Yikes, please help me.  I'm more confused than ever.  It's about this global thinking thing.  As I understand it, the global economy means a world wide network with unrestricted movement of capital, goods, services and labor.  It seems to me, since we shifted our focus from our country's finances, productivity, civil rights, trade, etc. to the international stage, things haven't been going so well for our citizens.  Our government has directed us toward global interest and our so called economists do the same.  Am I being ultra patriotic to think our government should pay a little more attention to our national interests?  Is global thinking non-patriotic?  Is it OK to root for America to regain the stability it once enjoyed at home and its status internationally?  Am I a traitor for thinking globally or a traitor thinking nationally?  The Olympic Games are on the horizon; is it OK to shout U-S-A?

Our strategy to join with other nations, most of whom are somewhat dependent on us anyway, to upgrade the world seems to me to be diluting our strengths at home.  Are we actually helping other counties while asking our citizens to make sacrifices on our own terra firma?  The globalists say that may be true, but it's a temporary condition and the world will be a better place in the long run.  I'm beginning to question if this country will even be around in the long run.  What is the long run--when all people sing in perfect harmony and everyone drinks Coke?

Mentioning the Olympics brought to mind China with its billion (that starts with a B) residents.  The Great Dragon's tail was dragging, but now is wagging.  They are purported to be the next super power.  The United States of America is now borrowing money from them to bail out our financial gurus.  These same Wizards of Wall Street and Corporate America sent our nation's jobs over the Great Wall so they could make a little more profit.  Congress abetted them by passing laws like NAFTA.  Of course we all know who runs those 535 jokers on the Hill.  So the toys we loved are now being manufactured in China, not here.  Guess what?  While we suffer high unemployment, our government is now telling us these toys are not safe.  Hmm.  Is this a nightmare I'm experiencing or is this for real?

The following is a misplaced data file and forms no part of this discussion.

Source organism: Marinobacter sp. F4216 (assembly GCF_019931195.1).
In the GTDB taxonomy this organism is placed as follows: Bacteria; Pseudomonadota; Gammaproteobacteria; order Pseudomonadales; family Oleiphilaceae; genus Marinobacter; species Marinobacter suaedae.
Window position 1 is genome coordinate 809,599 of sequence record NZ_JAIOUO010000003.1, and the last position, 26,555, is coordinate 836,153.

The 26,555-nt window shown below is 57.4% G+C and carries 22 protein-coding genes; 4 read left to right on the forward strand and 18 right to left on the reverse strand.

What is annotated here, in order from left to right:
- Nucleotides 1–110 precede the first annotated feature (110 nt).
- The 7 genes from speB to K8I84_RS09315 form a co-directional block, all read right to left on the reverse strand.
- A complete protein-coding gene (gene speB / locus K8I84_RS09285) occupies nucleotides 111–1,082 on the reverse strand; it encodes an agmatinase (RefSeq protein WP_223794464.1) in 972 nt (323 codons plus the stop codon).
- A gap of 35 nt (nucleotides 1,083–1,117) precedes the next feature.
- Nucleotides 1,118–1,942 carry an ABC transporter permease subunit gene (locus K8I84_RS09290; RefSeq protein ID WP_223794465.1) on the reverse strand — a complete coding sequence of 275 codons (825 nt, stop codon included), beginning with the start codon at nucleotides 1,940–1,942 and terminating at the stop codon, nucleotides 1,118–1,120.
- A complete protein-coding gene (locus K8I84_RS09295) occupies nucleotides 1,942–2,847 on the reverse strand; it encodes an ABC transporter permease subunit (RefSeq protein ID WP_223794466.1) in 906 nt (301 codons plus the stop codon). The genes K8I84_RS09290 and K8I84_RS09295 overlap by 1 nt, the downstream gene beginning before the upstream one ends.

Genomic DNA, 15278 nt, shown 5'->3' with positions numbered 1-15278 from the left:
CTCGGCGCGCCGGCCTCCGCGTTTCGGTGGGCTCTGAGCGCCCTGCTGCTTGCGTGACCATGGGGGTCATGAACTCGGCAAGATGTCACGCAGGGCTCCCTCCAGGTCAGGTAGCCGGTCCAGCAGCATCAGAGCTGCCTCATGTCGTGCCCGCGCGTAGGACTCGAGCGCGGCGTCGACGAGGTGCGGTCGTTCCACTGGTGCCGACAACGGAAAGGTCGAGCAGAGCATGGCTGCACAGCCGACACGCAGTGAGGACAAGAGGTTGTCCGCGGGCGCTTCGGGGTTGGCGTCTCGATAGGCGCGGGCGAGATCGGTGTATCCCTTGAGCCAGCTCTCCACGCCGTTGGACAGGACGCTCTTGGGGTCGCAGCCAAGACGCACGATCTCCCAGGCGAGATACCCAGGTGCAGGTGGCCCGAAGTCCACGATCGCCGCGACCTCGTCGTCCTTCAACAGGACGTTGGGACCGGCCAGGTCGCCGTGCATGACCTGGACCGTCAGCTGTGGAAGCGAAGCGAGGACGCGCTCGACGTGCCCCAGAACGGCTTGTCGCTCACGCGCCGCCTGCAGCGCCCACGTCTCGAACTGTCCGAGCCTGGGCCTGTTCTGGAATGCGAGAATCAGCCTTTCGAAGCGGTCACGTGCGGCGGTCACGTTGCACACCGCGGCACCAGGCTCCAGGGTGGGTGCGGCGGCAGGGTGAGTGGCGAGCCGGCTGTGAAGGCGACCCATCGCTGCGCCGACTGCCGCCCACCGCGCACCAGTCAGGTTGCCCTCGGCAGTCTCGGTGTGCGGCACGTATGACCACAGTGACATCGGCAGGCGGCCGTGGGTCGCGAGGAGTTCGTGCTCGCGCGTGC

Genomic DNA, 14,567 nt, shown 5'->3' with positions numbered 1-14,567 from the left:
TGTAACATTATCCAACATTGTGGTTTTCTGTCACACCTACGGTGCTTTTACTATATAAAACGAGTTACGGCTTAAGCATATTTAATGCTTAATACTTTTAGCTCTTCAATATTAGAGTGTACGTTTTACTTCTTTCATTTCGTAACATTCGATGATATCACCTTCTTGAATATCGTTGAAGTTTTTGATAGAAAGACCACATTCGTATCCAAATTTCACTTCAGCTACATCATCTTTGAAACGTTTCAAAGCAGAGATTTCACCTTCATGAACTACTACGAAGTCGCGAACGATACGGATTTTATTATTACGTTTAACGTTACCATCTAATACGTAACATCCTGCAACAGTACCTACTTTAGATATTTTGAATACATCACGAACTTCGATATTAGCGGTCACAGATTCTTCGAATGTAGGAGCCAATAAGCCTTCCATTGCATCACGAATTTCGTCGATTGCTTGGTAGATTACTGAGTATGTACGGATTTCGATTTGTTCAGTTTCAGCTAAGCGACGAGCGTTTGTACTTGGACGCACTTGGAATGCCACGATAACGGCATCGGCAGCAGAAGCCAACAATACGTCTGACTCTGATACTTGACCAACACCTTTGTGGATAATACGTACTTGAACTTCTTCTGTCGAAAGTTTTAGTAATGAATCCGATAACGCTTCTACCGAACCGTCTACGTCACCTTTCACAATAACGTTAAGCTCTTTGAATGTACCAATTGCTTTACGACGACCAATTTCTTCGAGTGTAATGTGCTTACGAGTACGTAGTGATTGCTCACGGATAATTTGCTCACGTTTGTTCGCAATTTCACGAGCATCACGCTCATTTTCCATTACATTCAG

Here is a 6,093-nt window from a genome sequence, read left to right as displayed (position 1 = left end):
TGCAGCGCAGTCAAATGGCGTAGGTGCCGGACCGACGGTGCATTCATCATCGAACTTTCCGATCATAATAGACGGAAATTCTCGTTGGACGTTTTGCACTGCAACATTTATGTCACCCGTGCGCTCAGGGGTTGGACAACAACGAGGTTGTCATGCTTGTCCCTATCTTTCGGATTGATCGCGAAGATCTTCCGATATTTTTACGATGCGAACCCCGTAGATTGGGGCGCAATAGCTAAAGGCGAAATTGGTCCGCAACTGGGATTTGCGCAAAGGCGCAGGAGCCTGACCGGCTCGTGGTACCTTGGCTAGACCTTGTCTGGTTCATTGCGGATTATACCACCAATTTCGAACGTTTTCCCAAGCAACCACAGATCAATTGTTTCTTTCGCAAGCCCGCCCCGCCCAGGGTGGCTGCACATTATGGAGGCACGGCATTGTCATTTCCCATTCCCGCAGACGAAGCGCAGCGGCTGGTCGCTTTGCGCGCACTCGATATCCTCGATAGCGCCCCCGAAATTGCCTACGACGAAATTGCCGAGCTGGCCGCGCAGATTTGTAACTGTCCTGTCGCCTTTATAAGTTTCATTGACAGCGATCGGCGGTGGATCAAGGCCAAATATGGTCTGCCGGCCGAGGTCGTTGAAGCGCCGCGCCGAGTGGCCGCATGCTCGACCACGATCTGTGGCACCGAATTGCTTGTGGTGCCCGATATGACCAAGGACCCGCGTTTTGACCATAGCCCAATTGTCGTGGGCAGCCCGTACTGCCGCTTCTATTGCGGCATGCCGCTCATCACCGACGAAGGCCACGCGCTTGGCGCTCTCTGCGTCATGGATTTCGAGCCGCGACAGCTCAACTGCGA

How about our textile industry?  Oh, never mind, we don't have one anymore.

Yes, let's think globally.  Look at foreign aid.  Could it possibly be time to restructure that policy?  We give aid to people who hate us.  We also give aid to their enemies so some balance exists that might eliminate conflict.  It's really helping in the Middle East where people are being killed daily.  Look at the money we've given to starving people around our globe that goes to some dictator's coffers, while the deaths pile up.  I guess the argument for global thinking could make a case, I think.  I don't get it, but I'm just a simple citizen.  I can't help wonder what some of this money would do to help modernize our infrastructure or eradicate poverty or improve our educational system.  Will it happen?  Not with our current circus of lawmakers.